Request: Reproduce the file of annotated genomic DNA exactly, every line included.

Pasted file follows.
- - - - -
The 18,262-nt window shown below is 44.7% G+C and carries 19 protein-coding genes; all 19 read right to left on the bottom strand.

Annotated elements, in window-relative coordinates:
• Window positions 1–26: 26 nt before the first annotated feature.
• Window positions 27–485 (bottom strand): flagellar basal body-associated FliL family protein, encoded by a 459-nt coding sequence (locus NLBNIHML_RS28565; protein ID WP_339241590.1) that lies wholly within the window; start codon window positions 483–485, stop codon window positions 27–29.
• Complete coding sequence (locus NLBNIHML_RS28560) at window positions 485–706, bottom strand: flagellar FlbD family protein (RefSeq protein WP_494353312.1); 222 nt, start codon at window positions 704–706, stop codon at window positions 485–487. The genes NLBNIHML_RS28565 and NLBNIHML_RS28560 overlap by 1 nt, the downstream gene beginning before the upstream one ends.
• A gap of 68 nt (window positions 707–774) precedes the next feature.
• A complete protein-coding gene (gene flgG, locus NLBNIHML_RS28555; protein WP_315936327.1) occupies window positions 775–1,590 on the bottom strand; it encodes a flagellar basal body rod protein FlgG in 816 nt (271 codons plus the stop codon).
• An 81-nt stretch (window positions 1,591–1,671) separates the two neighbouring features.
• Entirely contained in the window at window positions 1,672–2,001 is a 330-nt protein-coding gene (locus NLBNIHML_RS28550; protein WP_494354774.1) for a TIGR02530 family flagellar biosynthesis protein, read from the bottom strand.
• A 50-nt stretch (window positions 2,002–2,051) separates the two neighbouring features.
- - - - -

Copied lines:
The 18,262-nt window shown below is 44.7% G+C and carries 19 protein-coding genes; all 19 read right to left on the bottom strand.

Annotated elements, in window-relative coordinates:
• Window positions 1–26: 26 nt before the first annotated feature.
• Window positions 27–485 (bottom strand): flagellar basal body-associated FliL family protein, encoded by a 459-nt coding sequence (locus NLBNIHML_RS28565; protein ID WP_339241590.1) that lies wholly within the window; start codon window positions 483–485, stop codon window positions 27–29.
• Complete coding sequence (locus NLBNIHML_RS28560) at window positions 485–706, bottom strand: flagellar FlbD family protein (RefSeq protein WP_494353312.1); 222 nt, start codon at window positions 704–706, stop codon at window positions 485–487. The genes NLBNIHML_RS28565 and NLBNIHML_RS28560 overlap by 1 nt, the downstream gene beginning before the upstream one ends.
• A gap of 68 nt (window positions 707–774) precedes the next feature.
• A complete protein-coding gene (gene flgG, locus NLBNIHML_RS28555; protein WP_315936327.1) occupies window positions 775–1,590 on the bottom strand; it encodes a flagellar basal body rod protein FlgG in 816 nt (271 codons plus the stop codon).
• An 81-nt stretch (window positions 1,591–1,671) separates the two neighbouring features.
• Entirely contained in the window at window positions 1,672–2,001 is a 330-nt protein-coding gene (locus NLBNIHML_RS28550; protein WP_494354774.1) for a TIGR02530 family flagellar biosynthesis protein, read from the bottom strand.
• A 50-nt stretch (window positions 2,002–2,051) separates the two neighbouring features.